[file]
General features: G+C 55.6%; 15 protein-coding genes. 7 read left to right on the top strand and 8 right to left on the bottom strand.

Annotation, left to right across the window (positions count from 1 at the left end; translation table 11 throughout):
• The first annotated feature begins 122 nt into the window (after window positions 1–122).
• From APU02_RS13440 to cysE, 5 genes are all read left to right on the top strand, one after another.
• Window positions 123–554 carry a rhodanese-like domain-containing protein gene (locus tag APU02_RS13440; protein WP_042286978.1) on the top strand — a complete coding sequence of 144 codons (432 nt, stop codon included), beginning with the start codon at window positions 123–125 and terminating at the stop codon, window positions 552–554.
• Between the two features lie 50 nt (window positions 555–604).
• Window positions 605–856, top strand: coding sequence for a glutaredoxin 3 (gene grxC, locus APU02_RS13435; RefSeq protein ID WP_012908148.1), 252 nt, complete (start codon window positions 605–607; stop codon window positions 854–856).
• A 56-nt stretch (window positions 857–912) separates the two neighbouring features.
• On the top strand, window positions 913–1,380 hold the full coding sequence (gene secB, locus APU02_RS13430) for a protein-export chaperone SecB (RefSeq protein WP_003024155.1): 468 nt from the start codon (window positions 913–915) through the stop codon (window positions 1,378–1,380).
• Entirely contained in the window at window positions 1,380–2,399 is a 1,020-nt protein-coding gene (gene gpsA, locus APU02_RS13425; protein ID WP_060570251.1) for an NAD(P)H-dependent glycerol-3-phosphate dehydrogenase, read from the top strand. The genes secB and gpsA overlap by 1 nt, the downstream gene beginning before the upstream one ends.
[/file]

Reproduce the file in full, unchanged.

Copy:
General features: G+C 55.6%; 15 protein-coding genes. 7 read left to right on the top strand and 8 right to left on the bottom strand.

Annotation, left to right across the window (positions count from 1 at the left end; translation table 11 throughout):
• The first annotated feature begins 122 nt into the window (after window positions 1–122).
• From APU02_RS13440 to cysE, 5 genes are all read left to right on the top strand, one after another.
• Window positions 123–554 carry a rhodanese-like domain-containing protein gene (locus tag APU02_RS13440; protein WP_042286978.1) on the top strand — a complete coding sequence of 144 codons (432 nt, stop codon included), beginning with the start codon at window positions 123–125 and terminating at the stop codon, window positions 552–554.
• Between the two features lie 50 nt (window positions 555–604).
• Window positions 605–856, top strand: coding sequence for a glutaredoxin 3 (gene grxC, locus APU02_RS13435; RefSeq protein ID WP_012908148.1), 252 nt, complete (start codon window positions 605–607; stop codon window positions 854–856).
• A 56-nt stretch (window positions 857–912) separates the two neighbouring features.
• On the top strand, window positions 913–1,380 hold the full coding sequence (gene secB, locus APU02_RS13430) for a protein-export chaperone SecB (RefSeq protein WP_003024155.1): 468 nt from the start codon (window positions 913–915) through the stop codon (window positions 1,378–1,380).
• Entirely contained in the window at window positions 1,380–2,399 is a 1,020-nt protein-coding gene (gene gpsA, locus APU02_RS13425; protein ID WP_060570251.1) for an NAD(P)H-dependent glycerol-3-phosphate dehydrogenase, read from the top strand. The genes secB and gpsA overlap by 1 nt, the downstream gene beginning before the upstream one ends.